Ankara frees Pas­tor Brun­son early af­ter talks

Bangkok Post - - WORLD -

>> ANKARA: An Amer­i­can pas­tor held for two years in Turkey was ex­pected back in the United States yes­ter­day af­ter a court freed him in a case that sparked a cri­sis in Ankara’s ties with Wash­ing­ton and trou­ble for its econ­omy.

The court in the western town of Aliaga con­victed Andrew Brun­son on ter­ror-re­lated charges and sen­tenced him to three years, one month and 15 days in jail.

How­ever, he was re­leased tak­ing into ac­count time served and his good con­duct dur­ing the trial, with the court lift­ing his house ar­rest and over­seas travel ban.

Af­ter briefly go­ing back to nearby Izmir to col­lect be­long­ings, Mr Brun­son was driven to the city’s air­port where he boarded a US mil­i­tary plane.

Richard Grenell, the US am­bas­sador to Ger­many, later tweeted a pic­ture show­ing Mr Brun­son kiss­ing an Amer­i­can flag he was given at an air base where the plane landed for re­fu­elling.

“He’s al­most home thanks to @re­alDon­aldTrump. When I pre­sented him with the US flag, he im­me­di­ately kissed it. #agrate­ful­na­tion,” wrote Mr Grenell.

The US pres­i­dent had pressed Turkey to re­lease Mr Brun­son, who has be­come a cause cele­bre for Mr Trump’s con­ser­va­tive Chris­tian base.

Mr Trump said he would meet the pas­tor as soon as he re­turns.

“Good news, Pas­tor Brun­son is in the air,” Mr Trump told re­porters as he ar­rived in Cincin­nati on a cam­paign stop ahead of con­gres­sional elec­tions. “He is likely to come to the Oval Of­fice on Satur­day.”

The pres­i­dent opened the rally by telling sup­port­ers he was “proud to re­port” Mr Brun­son’s re­lease.

“I think he’s go­ing to be in great shape,” Mr Trump said.

Mr Brun­son, who was first de­tained in Oc­to­ber 2016, faced up to 35 years in jail on charges of aid­ing ter­ror­ist groups and es­pi­onage. Pros­e­cu­tors then de­manded a sen­tence of up to 10 years.

He was con­victed on charges of aid­ing ter­ror­ist groups while not be­ing a mem­ber of them. Mr Brun­son and US of­fi­cials in­sisted he is in­no­cent of all charges.

“I am an in­no­cent man. I love Je­sus. I love Turkey,” he said in his fi­nal de­fence.

When the ver­dict was read out, Mr Brun­son wept and hugged his wife Norine.

Mr Brun­son’s de­ten­tion caused not just one of the worst diplo­matic rows of re­cent times be­tween Nato al­lies Turkey and the US, but also led to a crash in the Turk­ish lira which ex­posed the coun­try’s eco­nomic fragility.

But fur­ther strains re­mained. Af­ter his re­lease, Sec­re­tary of State Mike Pom­peo urged Turkey to free “quickly” other Amer­i­cans in de­ten­tion.

“The world should know that Mr Trump and the State Depart­ment con­tinue to work hard to bring home all Amer­i­can hostages and those wrong­fully im­pris­oned and de­tained,” Mr Pom­peo tweeted.

NASA sci­en­tist Serkan Golge, a dual US-Turk­ish na­tional, was jailed for seven-and-a-half years in Fe­bru­ary on ter­ror charges, a term re­duced to five years last month.

And two Turk­ish em­ploy­ees of US diplo­matic mis­sions re­main in jail. One of them, for­mer Adana con­sulate staffer Hamza Ulu­cay, was on Fri­day de­nied re­lease in a sep­a­rate court hear­ing.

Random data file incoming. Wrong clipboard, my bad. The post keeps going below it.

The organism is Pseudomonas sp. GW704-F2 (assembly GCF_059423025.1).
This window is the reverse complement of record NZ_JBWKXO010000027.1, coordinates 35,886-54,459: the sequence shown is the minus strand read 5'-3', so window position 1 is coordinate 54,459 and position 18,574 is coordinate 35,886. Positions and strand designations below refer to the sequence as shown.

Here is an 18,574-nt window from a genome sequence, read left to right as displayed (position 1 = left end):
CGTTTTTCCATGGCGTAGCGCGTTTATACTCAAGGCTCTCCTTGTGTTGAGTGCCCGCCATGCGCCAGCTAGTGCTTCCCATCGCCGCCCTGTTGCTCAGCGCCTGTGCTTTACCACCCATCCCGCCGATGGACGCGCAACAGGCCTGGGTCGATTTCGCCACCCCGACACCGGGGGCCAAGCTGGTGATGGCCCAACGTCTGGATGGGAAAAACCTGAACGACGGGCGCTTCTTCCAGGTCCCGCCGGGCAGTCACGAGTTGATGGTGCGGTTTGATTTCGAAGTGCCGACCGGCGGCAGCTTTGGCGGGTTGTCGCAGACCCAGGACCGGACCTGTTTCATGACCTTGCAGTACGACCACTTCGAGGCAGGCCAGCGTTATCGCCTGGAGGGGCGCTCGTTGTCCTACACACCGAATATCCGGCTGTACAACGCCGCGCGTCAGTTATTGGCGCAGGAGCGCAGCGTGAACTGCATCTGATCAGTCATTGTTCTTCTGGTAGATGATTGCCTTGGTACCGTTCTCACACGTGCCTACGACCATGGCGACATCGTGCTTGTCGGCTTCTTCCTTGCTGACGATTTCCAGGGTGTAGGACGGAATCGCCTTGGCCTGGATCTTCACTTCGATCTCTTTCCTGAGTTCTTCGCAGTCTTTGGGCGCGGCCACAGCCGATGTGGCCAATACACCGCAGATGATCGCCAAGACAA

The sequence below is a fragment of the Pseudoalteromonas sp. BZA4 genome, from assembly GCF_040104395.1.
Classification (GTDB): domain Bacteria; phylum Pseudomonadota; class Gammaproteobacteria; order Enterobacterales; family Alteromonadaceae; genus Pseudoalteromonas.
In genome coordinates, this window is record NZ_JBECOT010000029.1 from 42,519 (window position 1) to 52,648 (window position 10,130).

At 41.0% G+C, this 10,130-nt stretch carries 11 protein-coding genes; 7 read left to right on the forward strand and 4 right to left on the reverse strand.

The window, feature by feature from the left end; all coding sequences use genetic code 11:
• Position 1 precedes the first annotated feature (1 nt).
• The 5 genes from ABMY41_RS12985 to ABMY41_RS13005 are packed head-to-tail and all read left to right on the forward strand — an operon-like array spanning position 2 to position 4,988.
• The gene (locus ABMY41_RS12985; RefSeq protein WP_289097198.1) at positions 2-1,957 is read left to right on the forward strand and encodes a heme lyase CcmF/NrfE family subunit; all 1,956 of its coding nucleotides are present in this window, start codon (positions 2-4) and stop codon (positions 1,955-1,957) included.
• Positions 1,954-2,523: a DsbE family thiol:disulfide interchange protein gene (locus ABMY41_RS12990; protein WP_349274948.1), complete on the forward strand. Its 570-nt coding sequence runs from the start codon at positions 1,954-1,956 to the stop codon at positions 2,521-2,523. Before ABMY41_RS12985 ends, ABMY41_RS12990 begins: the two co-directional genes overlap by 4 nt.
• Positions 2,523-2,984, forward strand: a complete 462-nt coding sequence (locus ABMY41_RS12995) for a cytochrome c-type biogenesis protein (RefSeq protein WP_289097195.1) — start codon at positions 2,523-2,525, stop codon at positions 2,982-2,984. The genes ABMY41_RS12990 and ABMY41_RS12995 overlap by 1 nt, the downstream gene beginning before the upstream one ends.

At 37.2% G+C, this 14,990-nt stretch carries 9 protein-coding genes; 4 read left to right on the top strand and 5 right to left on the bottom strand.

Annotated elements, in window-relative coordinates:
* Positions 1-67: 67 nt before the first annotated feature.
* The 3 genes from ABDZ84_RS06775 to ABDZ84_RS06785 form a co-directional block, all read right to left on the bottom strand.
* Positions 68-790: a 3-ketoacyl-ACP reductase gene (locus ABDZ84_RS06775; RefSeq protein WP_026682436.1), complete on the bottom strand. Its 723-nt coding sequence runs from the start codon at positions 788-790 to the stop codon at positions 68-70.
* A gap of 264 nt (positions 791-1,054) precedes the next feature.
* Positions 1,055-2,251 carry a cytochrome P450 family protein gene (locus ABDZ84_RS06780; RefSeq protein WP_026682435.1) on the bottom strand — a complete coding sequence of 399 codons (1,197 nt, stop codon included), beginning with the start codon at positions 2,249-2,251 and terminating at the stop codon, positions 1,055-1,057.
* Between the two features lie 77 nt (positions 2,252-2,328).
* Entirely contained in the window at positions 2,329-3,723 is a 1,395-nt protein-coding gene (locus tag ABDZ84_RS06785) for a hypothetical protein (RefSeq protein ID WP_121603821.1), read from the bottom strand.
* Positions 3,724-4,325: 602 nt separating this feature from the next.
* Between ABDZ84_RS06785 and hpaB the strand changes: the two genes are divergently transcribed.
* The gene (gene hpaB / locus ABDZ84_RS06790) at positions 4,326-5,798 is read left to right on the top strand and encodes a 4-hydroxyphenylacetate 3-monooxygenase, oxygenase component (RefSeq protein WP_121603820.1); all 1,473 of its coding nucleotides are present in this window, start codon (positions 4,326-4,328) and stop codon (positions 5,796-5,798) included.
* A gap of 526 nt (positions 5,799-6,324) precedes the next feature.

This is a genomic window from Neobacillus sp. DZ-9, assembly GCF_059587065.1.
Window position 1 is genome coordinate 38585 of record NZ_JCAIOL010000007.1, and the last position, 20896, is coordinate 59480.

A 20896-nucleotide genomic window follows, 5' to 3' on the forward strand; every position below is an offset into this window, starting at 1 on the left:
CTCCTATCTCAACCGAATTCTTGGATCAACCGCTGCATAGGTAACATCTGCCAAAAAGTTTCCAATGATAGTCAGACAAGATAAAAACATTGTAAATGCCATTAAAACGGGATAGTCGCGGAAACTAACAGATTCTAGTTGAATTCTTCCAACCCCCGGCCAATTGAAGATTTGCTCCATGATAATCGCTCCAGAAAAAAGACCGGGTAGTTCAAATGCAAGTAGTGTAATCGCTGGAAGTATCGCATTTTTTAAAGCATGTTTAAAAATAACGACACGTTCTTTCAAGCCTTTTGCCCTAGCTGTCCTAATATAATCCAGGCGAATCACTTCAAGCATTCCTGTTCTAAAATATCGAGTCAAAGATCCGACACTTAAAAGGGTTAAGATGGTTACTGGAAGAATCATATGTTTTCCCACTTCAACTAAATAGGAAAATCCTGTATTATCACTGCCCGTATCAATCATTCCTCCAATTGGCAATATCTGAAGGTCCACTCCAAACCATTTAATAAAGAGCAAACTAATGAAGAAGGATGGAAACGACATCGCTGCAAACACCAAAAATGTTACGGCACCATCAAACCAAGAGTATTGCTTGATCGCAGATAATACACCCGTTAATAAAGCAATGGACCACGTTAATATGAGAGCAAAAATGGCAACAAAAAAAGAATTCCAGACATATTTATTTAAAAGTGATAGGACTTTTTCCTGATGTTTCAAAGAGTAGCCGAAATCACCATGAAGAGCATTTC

An­thony Skin­ner, di­rec­tor of Mid­dle East and North Africa at the Verisk Maple­croft con­sul­tancy, said that the US and Turkey had plenty of dis­agree­ments be­yond Mr Brun­son.

“The clamp has now been re­moved, which opens the way for bi­lat­eral ne­go­ti­a­tions to ad­dress other sources of dis­agree­ment, but Wash­ing­ton and Ankara still have to nav­i­gate through a mine­field,” Mr Skin­ner said.

He pointed to the or­der by Turkey of Rus­sian S-400 mis­sile de­fence sys­tems which has riled its Western al­lies, as well as Ankara’s de­ter­mi­na­tion to do busi­ness with Iran in de­fi­ance of US sanc­tions.

Turkey is brac­ing for po­ten­tial fines from US au­thor­i­ties over Iran sanc­tions bust­ing by Turk­ish lender Halk­bank, which has al­ready seen the jail­ing of its deputy di­rec­tor gen­eral in the United States.

Mr Brun­son’s re­lease came at a sen­si­tive time for the Turk­ish lead­er­ship, which is un­der global scru­tiny over how it han­dles the case of Saudi jour­nal­ist Ja­mal Khashoggi, who dis­ap­peared at Riyadh’s con­sulate in Istanbul last week.

Both Turk­ish Pres­i­dent Re­cep Tayyip Er­do­gan and Mr Trump have pressed Saudi Ara­bia to ex­plain what hap­pened to Khashoggi.

If Mr Brun­son’s is­sue is re­solved to Wash­ing­ton’s sat­is­fac­tion, it could help the two sides co­or­di­nate their Saudi pol­icy more closely.

Mr Er­do­gan, who has in the past taken aim at Mr Brun­son, ap­peared to dis­tance him­self from the case in his lat­est com­ments ear­lier this week, say­ing he could not in­ter­fere in ju­di­cial affairs.

US broad­caster NBC said that Turkey and the United States had reached a se­cret deal for Mr Brun­son to be re­leased on Fri­day and for some charges against him to be dropped, in ex­change for the US eas­ing “eco­nomic pres­sures” that in­cluded sanc­tions which have ham­mered the lira re­cently.

Mr Trump de­nied any deal, say­ing, “We spoke to Turkey and went through a sys­tem”.

GO­ING BACK HOME: US pas­tor Andrew Craig Brun­son, cen­tre left, ar­rives at Ad­nan Men­deres air­port in Izmir yes­ter­day en-route to the United States.

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